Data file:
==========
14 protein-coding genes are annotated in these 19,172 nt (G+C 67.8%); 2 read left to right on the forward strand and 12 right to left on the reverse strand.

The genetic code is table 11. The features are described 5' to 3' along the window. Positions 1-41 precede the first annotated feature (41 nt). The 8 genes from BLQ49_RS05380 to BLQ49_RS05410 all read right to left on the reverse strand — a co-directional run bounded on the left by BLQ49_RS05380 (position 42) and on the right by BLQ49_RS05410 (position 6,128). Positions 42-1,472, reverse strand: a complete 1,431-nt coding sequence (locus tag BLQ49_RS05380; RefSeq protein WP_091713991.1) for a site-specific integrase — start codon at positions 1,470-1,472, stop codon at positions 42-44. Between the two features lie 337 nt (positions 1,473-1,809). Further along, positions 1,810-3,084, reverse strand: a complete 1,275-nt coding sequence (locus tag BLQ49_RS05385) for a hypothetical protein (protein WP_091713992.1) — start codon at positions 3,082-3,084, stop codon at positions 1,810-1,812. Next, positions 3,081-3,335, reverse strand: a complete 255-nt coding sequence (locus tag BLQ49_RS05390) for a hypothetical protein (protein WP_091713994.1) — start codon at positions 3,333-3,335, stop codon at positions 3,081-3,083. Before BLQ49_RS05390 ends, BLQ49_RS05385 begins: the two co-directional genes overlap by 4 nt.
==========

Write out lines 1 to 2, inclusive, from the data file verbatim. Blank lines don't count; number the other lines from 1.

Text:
14 protein-coding genes are annotated in these 19,172 nt (G+C 67.8%); 2 read left to right on the forward strand and 12 right to left on the reverse strand.

The genetic code is table 11. The features are described 5' to 3' along the window. Positions 1-41 precede the first annotated feature (41 nt). The 8 genes from BLQ49_RS05380 to BLQ49_RS05410 all read right to left on the reverse strand — a co-directional run bounded on the left by BLQ49_RS05380 (position 42) and on the right by BLQ49_RS05410 (position 6,128). Positions 42-1,472, reverse strand: a complete 1,431-nt coding sequence (locus tag BLQ49_RS05380; RefSeq protein WP_091713991.1) for a site-specific integrase — start codon at positions 1,470-1,472, stop codon at positions 42-44. Between the two features lie 337 nt (positions 1,473-1,809). Further along, positions 1,810-3,084, reverse strand: a complete 1,275-nt coding sequence (locus tag BLQ49_RS05385) for a hypothetical protein (protein WP_091713992.1) — start codon at positions 3,082-3,084, stop codon at positions 1,810-1,812. Next, positions 3,081-3,335, reverse strand: a complete 255-nt coding sequence (locus tag BLQ49_RS05390) for a hypothetical protein (protein WP_091713994.1) — start codon at positions 3,333-3,335, stop codon at positions 3,081-3,083. Before BLQ49_RS05390 ends, BLQ49_RS05385 begins: the two co-directional genes overlap by 4 nt.